4. The device of claim 3, wherein the distance between the first and second marks is substantially equal to the distance between the first and second observation centers, and said coordinate measuring means includes means for measuring the position of the moving means in the Y direction when the first and second marks are detected simultaneously by the first and second observing means, respectively, and includes means for measuring the position of the moving means in the X direction when the third mark is detected by the third observing means.
5. An alignment method for a step-and-repeat exposing method for repetitively printing a pattern on an object by successively moving the object in orthogonal X and Y directions and exposing the pattern thereon, wherein the object has at least two key marks having a predetermined separation and being located on a predetermined line generally parallel to the X direction, and wherein coordinate measuring means having two measuring axes X and Y parallel to the X and Y directions, respectively, measures the position of a moving means upon which the object is mounted, and observing means for observing the key marks has an observation center coincident with the Y measuring axis, the method comprising moving the moving means to coincide a first one of the key marks with the observation center and measuring a first value representative of the position of the object in the Y direction; moving the moving means to coincide the other of said key marks with the observation center and measuring a second value representative of the position of the object in the Y direction; employing said measured values and said predetermined separation between key marks to determine the inclination of the predetermined line on which the key marks are located with respect to the X axis; and thereafter successively positioning the object for exposure of the pattern thereon by moving the moving means in the X and Y directions so as to cause the object to move in a direction that has the same inclination with respect to the X axis as said predetermined line to compensate for positioning errors due to said inclination.
6. The method of claim 5, wherein the object has formed thereon a plurality of areas to be exposed, each area having first and second marks lying along said predetermined line, and wherein any pair of said marks is used as the key marks.
7. The method of claim 6, wherein the first mark in a first area and the second mark in a second area separated from the first area and lying along said predetermined line are used as the key marks.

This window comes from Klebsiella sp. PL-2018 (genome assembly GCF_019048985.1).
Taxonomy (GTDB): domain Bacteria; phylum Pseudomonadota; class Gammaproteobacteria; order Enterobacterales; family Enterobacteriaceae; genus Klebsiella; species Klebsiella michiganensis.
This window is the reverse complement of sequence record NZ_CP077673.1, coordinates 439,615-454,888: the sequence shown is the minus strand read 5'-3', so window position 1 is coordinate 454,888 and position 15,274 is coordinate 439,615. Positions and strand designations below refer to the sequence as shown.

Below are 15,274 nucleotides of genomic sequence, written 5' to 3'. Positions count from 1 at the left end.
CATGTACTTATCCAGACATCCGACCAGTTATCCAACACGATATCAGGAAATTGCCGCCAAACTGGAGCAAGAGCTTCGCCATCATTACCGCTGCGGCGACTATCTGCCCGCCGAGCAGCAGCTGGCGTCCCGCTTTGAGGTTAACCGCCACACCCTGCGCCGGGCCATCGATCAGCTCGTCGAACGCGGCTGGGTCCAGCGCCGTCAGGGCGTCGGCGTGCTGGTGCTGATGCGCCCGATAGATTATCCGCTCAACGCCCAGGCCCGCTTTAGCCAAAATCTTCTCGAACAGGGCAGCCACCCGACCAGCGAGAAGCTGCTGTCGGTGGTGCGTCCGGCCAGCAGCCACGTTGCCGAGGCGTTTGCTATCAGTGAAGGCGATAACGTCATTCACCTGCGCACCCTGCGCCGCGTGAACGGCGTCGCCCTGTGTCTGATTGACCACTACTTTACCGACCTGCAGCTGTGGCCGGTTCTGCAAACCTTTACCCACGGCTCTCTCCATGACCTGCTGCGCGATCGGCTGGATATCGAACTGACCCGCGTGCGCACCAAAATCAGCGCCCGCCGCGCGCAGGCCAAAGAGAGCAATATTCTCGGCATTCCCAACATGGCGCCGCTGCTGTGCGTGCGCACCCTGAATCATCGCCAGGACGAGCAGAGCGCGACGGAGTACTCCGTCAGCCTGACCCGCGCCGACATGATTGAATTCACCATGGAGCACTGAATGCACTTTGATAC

8. The method of claim 6, wherein the first mark in a first area and the first mark in a second area separated from the first area and lying along the predetermined line are used as the key marks.
Description
BACKGROUND OF THE INVENTION

1. Field of the Invention

This invention relates to an alignment device, and, more particularly, it is concerned with an alignment device suitable for a step-and-repeat type printing device which transfers patterns of integrated circuits, etc. drawn on glass substrates onto silicon wafers.

2. Description of the Prior Art

Year by year, patterns of large-scaled integrated circuits (LSI) tend to become more miniaturized. As one of the lithographic techniques in answer to demands for such miniaturization, attention has been paid to an optical scale-reduction and projection technique. There have so far been promulgated various devices for performing the pattern printing based on this technique (the so-called "scale-reduction and optical printing device"). In these devices, a reticle pattern of a size several times (e.g. ten times) as large as that of a pattern (chip pattern) to be actually printed is projected in a reduced scale onto a silicon wafer (hereinafter simply called "wafer") by an image projecting lens, and printed. In this case, a region that can be printed on the wafer in a single exposure is no more than 14 mm or so in diameter. In order therefore to print the pattern on the entire surface of the wafer, there has been adopted the so-called step-and-repeat system, wherein the wafer mounted on a printing stage is shifted for a certain definite distance, and the exposure operations were repeated a plurality of times.

Also, in the production of the LSI circuit elements, patterns in a plurality of layers are printed in superposition. In this case, unless errors in superposition among the layers are kept below a predetermined value, the function of the resulting LSI element would inevitably be impaired. For instance, for a pattern having the minimum line width of 1 micro-meter, the permissible error in superposition should be 0.2 micro-meters or so at the maximum. Of course, the less this error is, the better. For successively overlaying such plurality of pattern layers, a device for aligning or registering a pattern to be subsequently printed on that pattern which has already been printed on the wafer, i.e., an alignment device, is necessary. For the sake of good understanding, therefore, there will be given hereinbelow explanations on a conventional device which carries out such exposure and printing.